Methods: Based on three severity grades of spondylodiscitis an IT-based working tool has been included in the hospital IT-system. From 01/01/2012 to 12/31/2013 32 patients with spondylodiscitis were randomized at admission and prospectively analysed regarding duration and costs of treatment, pain level and inflammatory markers.
    Results: Of the 32 patients treated for spondylodiscitis, who had not been transferred from another facility, 17 (53%) were treated according to a clinical pathway on the basis of three well-established treatment regimens depending on severity. The SponDT, as a parameter for the course of disease, was initially slightly higher in the pathway patient‘s group (6.82), than in the control group (6.2). Compared to the control group (n=15) there were differences in the total duration of stay (17.2 vs. 26.0) and the number of taken blood samples (7 vs.10). No differences could be shown for the extent of documentation, the physical and neurological outcome, and the level of pain and the course of inflammatory markers. The most prevalent germ was Staphylococcus aureus (18.8%). In 43.8% no infectious agent could be detected. Material costs and personnel-costs were significantly reduced in the pathway group (12.076 €) compared to 21.341€ in the control group.
    Conclusion: An IT-based clinical pathway is routinely applicable for the surgical therapy of spondylodiscitis based on three grades of severity and offers various advantages as a clinical and administrative regulative mechanism. Particularly the cost-effective treatment stands out.
    Anita Singh* and Sarah Townsend
    Paw withdrawal threshold (PWT) measured using von Frey hair (VFH) filament is used to measure mechanical allodynia. This study aims to investigate the effects of various testing platforms using wire meshes of various dimensions in a contusion spinal cord injury (SCI) animal. 36 rats were used: Group 1- Normal, Group 2- SCI and Group 3- SCI + body weight supported training (BWSTT). Groups 2 and 3 received moderate contusion injury. Group 3 SCI animals were subjected to BWSTT for 7 weeks. Baseline and Week 8 VFH testing was performed on two wire meshes: small (5x5mm) and large (10x10mm). Additional behavior tests including Basso, Beattie and Bresnahan motor test and Grid were performed at baseline and Week 8. Histological staining to estimate the lesion size and primary afferent sensory fibers (CGRP) immune reactivity was also performed. In normal rats, PWT on both the small and large mesh were in agreement with those reported in the literature. SCI only animals had similar response on both testing surfaces. When comparing the effect of BWSTT, small mesh setup appeared to be the most reliable in reporting non-allodynic near normal threshold in SCI+BWSTT. Furthermore, relationship study reported small mesh to be significantly related to other behavior and anatomical outcomes of functional recovery and neuropathic pain such as BBB, Grid and CGRP immune reactivity. In conclusion, testing surfaces play a significant role in determining the PWT using von Frey hair filament and a testing surface with an opening of 5x5 mm can reliably be used to study mechanical allodynia in SCI animals.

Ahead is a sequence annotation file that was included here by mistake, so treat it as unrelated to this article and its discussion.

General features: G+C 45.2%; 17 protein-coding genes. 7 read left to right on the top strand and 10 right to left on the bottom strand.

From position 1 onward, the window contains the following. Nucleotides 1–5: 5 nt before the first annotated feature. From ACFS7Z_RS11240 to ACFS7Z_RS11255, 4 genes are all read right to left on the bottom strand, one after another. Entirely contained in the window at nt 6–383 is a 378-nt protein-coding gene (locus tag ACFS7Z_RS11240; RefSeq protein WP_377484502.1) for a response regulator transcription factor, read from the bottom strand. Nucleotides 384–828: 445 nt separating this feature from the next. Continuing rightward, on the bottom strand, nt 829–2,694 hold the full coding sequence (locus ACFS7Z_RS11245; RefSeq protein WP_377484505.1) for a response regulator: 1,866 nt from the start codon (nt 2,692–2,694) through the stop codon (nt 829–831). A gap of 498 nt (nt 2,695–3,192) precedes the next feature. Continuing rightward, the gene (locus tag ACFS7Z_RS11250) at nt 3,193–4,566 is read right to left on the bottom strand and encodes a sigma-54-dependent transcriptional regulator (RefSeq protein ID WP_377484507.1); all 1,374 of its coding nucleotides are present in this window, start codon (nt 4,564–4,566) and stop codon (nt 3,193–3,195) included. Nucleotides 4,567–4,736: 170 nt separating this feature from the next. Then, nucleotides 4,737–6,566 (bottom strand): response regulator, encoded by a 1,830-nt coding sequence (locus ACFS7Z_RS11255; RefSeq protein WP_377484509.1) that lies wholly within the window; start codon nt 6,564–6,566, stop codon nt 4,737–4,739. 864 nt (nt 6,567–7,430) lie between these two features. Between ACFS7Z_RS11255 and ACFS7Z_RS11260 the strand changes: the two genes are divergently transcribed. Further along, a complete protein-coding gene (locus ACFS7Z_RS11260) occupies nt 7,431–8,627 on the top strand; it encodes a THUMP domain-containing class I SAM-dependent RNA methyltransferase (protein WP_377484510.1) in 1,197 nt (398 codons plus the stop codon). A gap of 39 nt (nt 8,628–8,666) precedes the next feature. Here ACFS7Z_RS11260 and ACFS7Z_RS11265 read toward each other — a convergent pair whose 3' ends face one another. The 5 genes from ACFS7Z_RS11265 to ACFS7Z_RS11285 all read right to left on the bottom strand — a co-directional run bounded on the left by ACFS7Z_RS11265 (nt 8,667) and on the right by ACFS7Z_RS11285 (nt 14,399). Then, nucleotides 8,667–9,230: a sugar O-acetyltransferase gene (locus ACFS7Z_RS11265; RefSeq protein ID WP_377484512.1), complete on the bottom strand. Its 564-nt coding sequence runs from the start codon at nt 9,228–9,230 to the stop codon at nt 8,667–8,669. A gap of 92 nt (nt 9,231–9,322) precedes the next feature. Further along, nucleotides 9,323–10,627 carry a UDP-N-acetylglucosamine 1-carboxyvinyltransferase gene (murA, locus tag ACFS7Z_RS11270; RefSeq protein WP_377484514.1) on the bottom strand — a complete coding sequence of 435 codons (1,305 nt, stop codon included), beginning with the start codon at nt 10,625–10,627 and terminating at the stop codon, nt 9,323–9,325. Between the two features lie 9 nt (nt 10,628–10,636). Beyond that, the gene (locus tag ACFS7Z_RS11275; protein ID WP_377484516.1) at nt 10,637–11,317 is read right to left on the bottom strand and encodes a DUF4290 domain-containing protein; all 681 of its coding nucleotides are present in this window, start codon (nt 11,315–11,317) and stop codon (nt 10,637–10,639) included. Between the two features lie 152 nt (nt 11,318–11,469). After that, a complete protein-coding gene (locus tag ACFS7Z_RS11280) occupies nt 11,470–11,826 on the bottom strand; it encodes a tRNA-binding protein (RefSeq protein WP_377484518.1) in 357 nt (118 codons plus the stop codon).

• Recent Articles
  • JSciMed Central welcomes back astronaut Scott Kelly and cosmonaut Mikhail Kornienko.

    Wonder Women Tech not only disrupted the traditional conference model but innovatively changed the way conferences should be held.

    JSciMed Central Peer-reviewed Open Access Journals
    About      |      Journals      |      Open Access      |      Special Issue Proposals      |      Guidelines      |      Submit Manuscript      |      Contacts
    Copyright © 2016 JSciMed Central All Rights Reserved
    Creative Commons Licence Open Access Publication by JSciMed Central is licensed under a Creative Commons Attribution 4.0 International License.
    Based on a work at https://jscimedcentral.com/. Permissions beyond the scope of this license may be available at https://creativecommons.org/.